Being Perfect Isn't Enough In Calif. Suburbs
Lawrence C. Levy
Wednesday September 20, 2000
This is the second in a series on suburban battlegrounds, where the struggle for control of the White House and Congress will be decided.
SAN JOSE, Calif.-Jim Cunneen is a Soccer Mom's dream, a suburban political fantasy whose centrist credentials could make Bill Clinton swoon.
Why, just check out the congressional candidate's New Democratic sales pitch in the computer capital of America:
Cunneen gets decent marks from Big Labor, but, like Clinton and opponent Mike Honda, the Silicon Valley state assemblyman breaks big time with the unions in supporting permanent normal trade relations with China. He scores as well with slow-growth environmental groups as he does with the hi-tech business crowd.
Like Clinton and Al Gore, who is now 20 points up in this newer "Generation-X" suburban area, Cunneen rejects the big across-the-board tax cuts favored by George W. Bush. Cunneen staunchly supports abortion rights, even reject-ing a ban on the so-called "partial birth" procedure.
Cunneen sought trigger locks and gun registration and a ban on assault weapons. He opposed the Proposition 187 crackdown on undocumented immigrants, which has killed the GOP in this state, and supported greater penalties for "hate" crimes. He has backed charter schools, but has broken with New Democratic soul mates, such as Joe Lieberman, calling vouchers a "cruel hoax" that hurts public schools.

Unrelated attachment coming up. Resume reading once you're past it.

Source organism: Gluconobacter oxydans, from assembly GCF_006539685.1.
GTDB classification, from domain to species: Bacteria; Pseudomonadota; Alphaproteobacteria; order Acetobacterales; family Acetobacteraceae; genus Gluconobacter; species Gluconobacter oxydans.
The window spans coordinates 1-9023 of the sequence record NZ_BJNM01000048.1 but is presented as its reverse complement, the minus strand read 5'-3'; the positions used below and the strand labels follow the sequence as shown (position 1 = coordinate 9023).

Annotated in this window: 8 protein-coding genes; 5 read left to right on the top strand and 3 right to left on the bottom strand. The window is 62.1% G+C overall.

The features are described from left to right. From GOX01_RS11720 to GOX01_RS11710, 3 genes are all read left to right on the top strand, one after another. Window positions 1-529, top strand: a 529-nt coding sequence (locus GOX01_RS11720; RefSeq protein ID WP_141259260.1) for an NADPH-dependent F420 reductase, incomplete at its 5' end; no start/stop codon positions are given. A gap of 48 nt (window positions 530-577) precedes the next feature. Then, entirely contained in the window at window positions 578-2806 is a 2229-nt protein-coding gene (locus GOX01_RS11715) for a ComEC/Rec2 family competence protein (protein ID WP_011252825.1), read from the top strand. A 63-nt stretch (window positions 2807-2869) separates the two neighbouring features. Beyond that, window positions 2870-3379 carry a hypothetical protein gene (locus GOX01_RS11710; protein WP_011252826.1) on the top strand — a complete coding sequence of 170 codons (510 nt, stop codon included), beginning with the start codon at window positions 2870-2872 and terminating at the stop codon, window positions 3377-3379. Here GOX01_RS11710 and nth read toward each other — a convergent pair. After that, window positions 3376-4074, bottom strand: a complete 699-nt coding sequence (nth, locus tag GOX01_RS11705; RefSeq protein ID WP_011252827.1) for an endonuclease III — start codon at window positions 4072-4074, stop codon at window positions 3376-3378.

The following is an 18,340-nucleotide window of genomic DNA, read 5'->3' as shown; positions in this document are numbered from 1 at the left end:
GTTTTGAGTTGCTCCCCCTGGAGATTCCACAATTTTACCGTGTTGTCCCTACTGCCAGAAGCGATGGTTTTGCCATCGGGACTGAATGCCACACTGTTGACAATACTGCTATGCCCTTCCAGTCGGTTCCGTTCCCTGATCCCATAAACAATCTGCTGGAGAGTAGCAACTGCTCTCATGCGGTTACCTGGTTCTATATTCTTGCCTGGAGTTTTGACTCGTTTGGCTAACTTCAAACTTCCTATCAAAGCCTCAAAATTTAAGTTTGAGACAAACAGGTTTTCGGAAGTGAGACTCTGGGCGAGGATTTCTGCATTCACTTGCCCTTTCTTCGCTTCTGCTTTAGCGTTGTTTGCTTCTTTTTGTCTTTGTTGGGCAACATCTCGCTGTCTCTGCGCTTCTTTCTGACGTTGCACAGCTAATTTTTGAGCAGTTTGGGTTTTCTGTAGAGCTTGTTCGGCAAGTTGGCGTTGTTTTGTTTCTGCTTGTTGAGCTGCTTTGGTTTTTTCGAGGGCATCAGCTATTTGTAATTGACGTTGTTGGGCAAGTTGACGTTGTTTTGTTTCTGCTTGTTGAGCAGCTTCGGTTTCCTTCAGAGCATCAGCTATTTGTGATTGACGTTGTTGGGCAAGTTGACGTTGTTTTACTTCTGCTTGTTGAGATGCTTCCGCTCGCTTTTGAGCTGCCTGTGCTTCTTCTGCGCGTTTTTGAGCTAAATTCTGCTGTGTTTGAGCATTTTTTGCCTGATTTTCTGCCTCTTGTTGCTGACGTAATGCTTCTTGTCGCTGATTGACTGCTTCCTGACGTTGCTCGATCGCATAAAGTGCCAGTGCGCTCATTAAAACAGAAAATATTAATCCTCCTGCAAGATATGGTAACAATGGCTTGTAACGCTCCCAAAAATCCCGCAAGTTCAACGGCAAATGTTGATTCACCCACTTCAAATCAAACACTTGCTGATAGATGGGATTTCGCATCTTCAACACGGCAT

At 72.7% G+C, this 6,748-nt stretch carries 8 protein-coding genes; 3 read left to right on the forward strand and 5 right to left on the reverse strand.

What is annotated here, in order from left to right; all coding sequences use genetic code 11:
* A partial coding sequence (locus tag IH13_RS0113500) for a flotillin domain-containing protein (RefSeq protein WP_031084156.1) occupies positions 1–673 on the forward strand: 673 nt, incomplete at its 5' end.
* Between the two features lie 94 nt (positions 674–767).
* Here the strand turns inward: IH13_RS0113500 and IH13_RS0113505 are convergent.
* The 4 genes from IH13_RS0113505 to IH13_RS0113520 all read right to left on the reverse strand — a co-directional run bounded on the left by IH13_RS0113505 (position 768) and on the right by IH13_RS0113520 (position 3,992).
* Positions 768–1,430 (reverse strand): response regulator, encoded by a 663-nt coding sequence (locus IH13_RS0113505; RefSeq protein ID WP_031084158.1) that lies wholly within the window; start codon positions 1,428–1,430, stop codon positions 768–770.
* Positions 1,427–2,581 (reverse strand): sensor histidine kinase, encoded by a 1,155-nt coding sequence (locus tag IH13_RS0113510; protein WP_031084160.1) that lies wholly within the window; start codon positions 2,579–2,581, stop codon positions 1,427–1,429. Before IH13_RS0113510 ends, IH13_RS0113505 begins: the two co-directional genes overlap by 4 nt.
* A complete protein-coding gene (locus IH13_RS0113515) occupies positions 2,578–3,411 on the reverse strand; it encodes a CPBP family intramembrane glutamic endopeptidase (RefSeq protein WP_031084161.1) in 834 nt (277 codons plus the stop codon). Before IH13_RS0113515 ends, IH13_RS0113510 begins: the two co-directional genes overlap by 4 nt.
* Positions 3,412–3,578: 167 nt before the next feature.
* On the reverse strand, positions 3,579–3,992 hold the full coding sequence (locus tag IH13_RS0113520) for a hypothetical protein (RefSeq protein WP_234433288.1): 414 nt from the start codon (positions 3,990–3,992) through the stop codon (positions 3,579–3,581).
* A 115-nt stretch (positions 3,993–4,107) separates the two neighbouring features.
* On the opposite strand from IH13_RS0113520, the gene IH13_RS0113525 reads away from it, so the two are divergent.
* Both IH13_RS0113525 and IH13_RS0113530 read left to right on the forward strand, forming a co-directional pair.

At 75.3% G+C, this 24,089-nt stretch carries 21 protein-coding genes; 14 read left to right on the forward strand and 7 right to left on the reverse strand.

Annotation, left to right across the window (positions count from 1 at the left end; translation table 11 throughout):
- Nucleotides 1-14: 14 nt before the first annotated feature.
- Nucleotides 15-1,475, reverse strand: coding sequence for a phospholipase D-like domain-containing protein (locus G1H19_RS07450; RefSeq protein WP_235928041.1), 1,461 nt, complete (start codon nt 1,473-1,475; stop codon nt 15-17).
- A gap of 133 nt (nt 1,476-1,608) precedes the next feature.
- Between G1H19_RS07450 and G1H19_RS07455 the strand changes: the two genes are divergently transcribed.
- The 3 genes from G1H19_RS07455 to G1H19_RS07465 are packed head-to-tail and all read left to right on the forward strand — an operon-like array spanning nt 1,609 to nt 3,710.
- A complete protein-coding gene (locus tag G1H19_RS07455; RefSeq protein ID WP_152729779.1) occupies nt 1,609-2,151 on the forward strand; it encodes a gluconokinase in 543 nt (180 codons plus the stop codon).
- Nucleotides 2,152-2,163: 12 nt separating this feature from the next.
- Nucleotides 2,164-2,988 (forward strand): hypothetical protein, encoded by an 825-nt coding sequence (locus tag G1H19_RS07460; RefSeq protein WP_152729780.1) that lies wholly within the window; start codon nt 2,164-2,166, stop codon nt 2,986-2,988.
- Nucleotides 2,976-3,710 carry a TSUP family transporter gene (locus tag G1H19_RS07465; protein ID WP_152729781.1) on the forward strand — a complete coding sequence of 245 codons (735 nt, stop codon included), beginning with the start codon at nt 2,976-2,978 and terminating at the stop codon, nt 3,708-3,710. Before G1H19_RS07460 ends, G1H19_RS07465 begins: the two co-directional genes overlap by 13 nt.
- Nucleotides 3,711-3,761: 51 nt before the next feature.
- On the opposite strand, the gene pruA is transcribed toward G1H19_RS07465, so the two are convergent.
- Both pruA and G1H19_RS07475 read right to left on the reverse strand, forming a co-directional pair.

The conundrum for Cunneen and his party, however, is that he isn't a Democrat at all. He is the Republican Party's Great Moderate Hope to survive the Democratic push for the six House seats needed for a majority and greater control of the national agenda.
In this increasingly populous and prosperous slice of Northern California, once GOP-friendly suburbs have be-come as inhospitable to the party as a shift of the San Andreas fault. And, all sides agree, Cunneen is behind-a victim of his party's lingering extremist image.
"It's only a tight race because they're two good people, politically and personally," said Anne Dunham, executive director of the Youth Science Institute, which received state grants through both Cunneen and Honda, another assem-blyman. "For the people, it's sort of a no-lose situation."
For either party, however, it's a must-win. The Democrats have a first- tier challenger, with deep ties in the com-munity and to both the old Democratic guard and the party's new independent- minded entrepreneurial recruits. Honda, who spent his early years with his parents in a Japanese-American internment camp in the state he now serves, knows that the Democratic enrollment edge means the race is his to lose.